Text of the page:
Autonomous Emergency Brake is a pedestrian-detection system that will haul the car to a stop in an emergency, similar to Volvo’s City Safety. The Honda system combines both a camera mounted in the windshield and a millimeter-wave radar unit that scans for objects ahead. This allows for emergency braking at speeds of up to 37 mph, as the radar scans for objects ahead while the camera verifies the object’s shape using a pedestrian-detection scheme. We drove a car fitted with the tech, with a cardboard cutout acting as both a standing and moving pedestrian, and it worked, although the sensation of the car stopping on its own is eerie, even uncomfortable.
The same camera and radar system is used for Intelligent Adaptive Cruise Control, which addresses one of the current problems with adaptive-cruise systems. Presently, when a car cuts you off, most adaptive-cruise systems abruptly slows down to establish a safe distance ahead. Honda’s system tracks up to six cars ahead and uses an advanced logic system to predict the motions of the drivers around the car. If there’s a car in the right lane closing in on a slow truck, for instance, Intelligent ACC sees both the truck and car and figures out that the car might change lanes soon (it also looks at lateral movement within the lane), and preemptively slows down to give the car space keeps things smooth inside the cabin.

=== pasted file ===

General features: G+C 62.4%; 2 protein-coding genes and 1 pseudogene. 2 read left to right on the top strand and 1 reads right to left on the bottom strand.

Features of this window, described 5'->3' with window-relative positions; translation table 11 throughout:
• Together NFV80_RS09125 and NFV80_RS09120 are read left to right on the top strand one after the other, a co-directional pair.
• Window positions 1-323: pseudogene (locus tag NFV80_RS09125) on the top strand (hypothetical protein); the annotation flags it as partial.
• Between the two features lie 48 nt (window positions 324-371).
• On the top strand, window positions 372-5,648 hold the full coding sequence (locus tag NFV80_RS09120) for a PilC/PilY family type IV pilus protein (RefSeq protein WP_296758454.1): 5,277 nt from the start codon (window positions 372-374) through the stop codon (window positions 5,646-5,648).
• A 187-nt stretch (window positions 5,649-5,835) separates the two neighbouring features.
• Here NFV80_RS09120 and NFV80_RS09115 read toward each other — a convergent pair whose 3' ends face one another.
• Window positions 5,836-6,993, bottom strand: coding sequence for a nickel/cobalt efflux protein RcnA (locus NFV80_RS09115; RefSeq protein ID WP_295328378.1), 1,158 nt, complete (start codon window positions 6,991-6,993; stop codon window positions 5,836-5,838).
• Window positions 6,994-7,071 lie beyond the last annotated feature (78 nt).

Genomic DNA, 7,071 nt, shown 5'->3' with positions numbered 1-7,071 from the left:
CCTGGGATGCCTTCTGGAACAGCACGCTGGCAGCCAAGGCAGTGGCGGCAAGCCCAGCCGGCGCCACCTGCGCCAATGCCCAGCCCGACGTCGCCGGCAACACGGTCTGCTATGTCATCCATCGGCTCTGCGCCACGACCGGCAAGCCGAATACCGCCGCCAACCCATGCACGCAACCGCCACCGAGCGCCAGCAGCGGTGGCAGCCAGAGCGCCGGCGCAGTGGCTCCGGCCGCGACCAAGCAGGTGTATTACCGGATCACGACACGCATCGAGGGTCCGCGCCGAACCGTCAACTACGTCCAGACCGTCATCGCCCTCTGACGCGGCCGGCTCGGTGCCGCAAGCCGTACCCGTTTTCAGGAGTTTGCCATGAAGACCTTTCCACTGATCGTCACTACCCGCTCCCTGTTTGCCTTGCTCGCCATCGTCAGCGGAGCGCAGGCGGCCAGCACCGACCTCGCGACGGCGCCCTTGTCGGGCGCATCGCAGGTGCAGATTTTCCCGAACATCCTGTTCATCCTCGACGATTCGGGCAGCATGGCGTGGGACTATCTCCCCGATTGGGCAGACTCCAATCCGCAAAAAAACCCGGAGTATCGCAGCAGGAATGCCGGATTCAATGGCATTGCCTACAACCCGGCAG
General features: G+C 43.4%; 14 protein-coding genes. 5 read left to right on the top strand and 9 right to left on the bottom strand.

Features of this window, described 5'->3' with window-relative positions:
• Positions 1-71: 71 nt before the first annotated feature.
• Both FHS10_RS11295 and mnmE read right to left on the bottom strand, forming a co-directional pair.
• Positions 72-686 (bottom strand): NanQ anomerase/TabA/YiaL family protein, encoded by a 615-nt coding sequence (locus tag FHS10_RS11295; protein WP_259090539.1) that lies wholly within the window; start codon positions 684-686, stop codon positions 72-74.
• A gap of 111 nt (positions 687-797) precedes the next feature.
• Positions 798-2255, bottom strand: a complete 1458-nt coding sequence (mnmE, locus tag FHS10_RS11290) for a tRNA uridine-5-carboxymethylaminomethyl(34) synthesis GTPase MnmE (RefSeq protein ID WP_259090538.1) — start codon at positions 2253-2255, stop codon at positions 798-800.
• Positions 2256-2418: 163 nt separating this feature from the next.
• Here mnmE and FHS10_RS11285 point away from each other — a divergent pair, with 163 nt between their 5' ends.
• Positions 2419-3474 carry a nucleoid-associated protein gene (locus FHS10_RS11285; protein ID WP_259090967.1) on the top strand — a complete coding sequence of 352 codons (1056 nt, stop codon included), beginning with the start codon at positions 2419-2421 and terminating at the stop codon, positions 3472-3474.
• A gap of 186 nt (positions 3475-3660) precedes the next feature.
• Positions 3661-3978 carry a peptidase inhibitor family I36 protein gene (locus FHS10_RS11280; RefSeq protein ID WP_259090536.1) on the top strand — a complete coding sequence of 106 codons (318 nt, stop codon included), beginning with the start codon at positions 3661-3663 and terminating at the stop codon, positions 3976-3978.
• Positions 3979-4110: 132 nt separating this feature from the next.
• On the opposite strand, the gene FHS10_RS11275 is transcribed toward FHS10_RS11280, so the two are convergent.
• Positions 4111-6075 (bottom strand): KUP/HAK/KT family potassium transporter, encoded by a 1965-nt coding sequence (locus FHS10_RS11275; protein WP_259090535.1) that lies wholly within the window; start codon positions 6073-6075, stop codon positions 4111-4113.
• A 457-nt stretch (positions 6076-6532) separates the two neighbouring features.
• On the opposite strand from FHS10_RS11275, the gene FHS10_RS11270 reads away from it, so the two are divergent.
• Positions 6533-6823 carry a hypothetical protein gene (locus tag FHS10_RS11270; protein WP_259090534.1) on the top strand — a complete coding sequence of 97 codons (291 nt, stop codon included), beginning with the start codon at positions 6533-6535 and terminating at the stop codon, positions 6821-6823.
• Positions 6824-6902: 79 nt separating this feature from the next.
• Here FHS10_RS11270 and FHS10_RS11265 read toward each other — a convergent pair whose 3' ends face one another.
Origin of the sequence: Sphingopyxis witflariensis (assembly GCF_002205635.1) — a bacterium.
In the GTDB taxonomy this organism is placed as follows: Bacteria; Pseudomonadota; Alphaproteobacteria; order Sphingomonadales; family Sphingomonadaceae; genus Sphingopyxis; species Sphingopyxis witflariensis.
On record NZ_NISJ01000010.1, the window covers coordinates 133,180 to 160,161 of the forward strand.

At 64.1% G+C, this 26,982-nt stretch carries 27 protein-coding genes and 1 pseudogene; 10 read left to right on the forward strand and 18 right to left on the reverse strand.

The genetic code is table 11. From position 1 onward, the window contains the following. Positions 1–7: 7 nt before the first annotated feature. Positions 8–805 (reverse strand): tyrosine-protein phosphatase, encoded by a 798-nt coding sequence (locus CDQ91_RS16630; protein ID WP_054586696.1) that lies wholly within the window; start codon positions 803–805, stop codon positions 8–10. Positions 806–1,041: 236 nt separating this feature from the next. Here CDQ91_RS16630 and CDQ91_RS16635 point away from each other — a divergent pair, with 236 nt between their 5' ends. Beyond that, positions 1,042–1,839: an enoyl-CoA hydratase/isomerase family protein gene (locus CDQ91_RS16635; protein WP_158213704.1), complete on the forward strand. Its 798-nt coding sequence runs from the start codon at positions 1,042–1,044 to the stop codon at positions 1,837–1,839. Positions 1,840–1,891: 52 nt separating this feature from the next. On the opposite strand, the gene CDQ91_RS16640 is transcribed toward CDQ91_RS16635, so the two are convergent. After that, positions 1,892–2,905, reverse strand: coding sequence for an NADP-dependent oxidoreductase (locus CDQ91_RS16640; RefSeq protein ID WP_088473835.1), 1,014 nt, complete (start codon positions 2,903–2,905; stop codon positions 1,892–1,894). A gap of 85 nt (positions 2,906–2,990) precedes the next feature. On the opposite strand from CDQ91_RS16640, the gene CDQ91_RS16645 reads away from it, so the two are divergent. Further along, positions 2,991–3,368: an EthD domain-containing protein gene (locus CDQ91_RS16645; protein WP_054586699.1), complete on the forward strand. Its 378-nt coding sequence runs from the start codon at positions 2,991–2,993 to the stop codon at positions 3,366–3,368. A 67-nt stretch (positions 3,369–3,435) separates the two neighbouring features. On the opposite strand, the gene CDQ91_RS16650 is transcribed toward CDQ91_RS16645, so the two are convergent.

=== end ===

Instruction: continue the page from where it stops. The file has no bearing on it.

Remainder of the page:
Have you seen a red light ahead on the road and, knowing that it will soon turn green, attempt to time it so you don’t have to slow down? Green Wave essentially is a coach that helps you do that like a pre-cognitive genius. In Japan, tens of thousands of traffic lights are equipped with beacons that broadcast their current state, while next-generation beacons that Green Wave will rely on also send out the light’s timing. A receiver in the car picks up this data and broadcasts the wait until the light will turn green using a counting-down set of horizontal bars. When driving, Green Wave recommends the appropriate speed to make the green light at the next intersection, or if you’re not going to make the light it tells the driver when to lift off the gas. The result of all this is not just smoother driving, but fuel savings as less energy is wasted using the brakes. In terms of fuel-saving technology, Green Wave make a lot of sense by coaching the driver to save gas. Unfortunately, we probably won’t ever see such a system Stateside.